It didn’t take long for the Italian “budget saga crisis” to resurface as a hot topic for the markets. During the last few days the sell-off focus had shifted to other themes, but today the Italian focus was back with Italian 10-year yields spiking by 14 points. The 10-year yield is now trading at levels last seen in 2014.

Note that we trade substantially higher than during the “Italexit” period earlier this year. This latest spike is big, but even more importantly, the market as a whole is rather nervous and any “spillover” effect could be magnified quickly.

The German versus Italian 10-year spread continued widening and is now at 323 bps.

Over past weeks Spanish yields have climbed without many people commenting on this fact, but that changed today. Spanish yields are trading at much lower levels than Italian yields, but it is never a good thing when people start mentioning “spillover” effects and the return of the Med stress situation. Spain has done many things different to Italy since the financial crisis, but the recovery is fragile still. Spain is not in pain as it was a few years ago, but given the political situation, they can’t afford spiking yields from a sentiment aspect.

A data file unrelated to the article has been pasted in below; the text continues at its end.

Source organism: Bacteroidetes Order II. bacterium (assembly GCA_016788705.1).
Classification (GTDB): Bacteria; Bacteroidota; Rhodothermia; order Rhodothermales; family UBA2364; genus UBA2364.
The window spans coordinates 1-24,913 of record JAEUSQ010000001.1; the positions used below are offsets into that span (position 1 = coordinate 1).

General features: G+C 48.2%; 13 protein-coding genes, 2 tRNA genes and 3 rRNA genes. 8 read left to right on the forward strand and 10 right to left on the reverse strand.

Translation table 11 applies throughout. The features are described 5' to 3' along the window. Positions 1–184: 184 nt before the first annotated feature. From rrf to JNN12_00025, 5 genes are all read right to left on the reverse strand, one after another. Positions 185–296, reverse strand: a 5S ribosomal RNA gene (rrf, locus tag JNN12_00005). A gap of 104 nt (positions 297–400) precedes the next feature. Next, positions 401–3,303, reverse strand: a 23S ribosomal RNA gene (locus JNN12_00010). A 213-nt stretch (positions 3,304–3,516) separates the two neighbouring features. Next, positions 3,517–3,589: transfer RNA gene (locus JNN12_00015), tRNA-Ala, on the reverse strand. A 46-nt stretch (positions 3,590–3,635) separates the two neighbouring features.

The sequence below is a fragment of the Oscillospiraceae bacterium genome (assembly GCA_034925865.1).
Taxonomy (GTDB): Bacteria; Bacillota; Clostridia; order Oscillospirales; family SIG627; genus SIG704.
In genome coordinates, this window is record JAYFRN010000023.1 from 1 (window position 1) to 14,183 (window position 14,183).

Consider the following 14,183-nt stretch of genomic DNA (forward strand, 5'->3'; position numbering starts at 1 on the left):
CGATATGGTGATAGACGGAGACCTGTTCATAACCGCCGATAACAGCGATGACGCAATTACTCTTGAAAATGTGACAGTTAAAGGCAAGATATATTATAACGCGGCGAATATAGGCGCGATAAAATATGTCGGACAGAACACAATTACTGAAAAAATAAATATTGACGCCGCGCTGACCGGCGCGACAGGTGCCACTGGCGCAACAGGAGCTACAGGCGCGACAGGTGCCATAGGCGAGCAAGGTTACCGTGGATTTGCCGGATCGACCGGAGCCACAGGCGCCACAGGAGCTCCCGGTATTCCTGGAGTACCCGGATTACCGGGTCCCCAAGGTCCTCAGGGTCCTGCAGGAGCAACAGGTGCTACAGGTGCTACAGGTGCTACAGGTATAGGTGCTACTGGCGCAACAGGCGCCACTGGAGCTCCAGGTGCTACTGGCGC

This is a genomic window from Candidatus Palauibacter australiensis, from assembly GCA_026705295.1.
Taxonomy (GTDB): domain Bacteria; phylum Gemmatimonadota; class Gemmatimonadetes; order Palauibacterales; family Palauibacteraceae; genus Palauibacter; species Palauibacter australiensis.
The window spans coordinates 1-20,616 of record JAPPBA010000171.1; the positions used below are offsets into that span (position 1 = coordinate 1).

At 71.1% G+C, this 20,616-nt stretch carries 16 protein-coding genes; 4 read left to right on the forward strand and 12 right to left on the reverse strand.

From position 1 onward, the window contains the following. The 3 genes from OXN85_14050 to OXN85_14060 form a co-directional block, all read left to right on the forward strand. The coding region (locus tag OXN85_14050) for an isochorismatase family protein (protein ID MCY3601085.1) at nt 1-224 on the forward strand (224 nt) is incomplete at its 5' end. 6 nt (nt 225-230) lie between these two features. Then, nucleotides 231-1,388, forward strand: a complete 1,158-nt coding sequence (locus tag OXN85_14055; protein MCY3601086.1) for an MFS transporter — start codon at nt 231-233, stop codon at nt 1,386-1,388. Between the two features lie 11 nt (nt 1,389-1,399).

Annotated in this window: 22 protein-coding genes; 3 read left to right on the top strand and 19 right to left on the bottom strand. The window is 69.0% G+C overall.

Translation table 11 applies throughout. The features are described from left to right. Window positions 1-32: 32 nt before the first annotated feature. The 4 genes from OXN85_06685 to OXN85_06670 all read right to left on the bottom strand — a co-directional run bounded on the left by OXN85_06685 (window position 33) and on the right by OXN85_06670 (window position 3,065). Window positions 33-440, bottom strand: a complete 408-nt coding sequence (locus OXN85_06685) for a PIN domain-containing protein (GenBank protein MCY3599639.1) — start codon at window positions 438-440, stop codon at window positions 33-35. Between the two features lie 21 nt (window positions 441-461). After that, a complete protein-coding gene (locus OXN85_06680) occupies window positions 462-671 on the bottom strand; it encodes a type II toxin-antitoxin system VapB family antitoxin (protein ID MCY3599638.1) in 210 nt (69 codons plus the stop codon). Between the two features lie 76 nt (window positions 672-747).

Rising yields in Spain was not the only problem today. We also had the court ruling of the mortgage taxes for homebuyers. Basically, the cost that was earlier paid by the customer needs to be paid by the bank. This tax varies depending on the region. In Andalucía for example, this tax is 1.5% of the mortgage value. An amount not to be neglected.

Spanish banking stocks fell sharply, with the biggest moves lower among the smaller banks, down some 6%, but we saw Santander and BBVA fall by almost 3% as well.

European credit, iTraxx main, has been one of the early indicators in these last equity moves. Interestingly enough the recent equity sell-off felt rather “isolated”, but today credit started moving well ahead of the equity move that eventually took place.

The calm we saw during the past 48 hours was quickly broken and volatility has once again regained the power of this market.

Source: charts by Bloomberg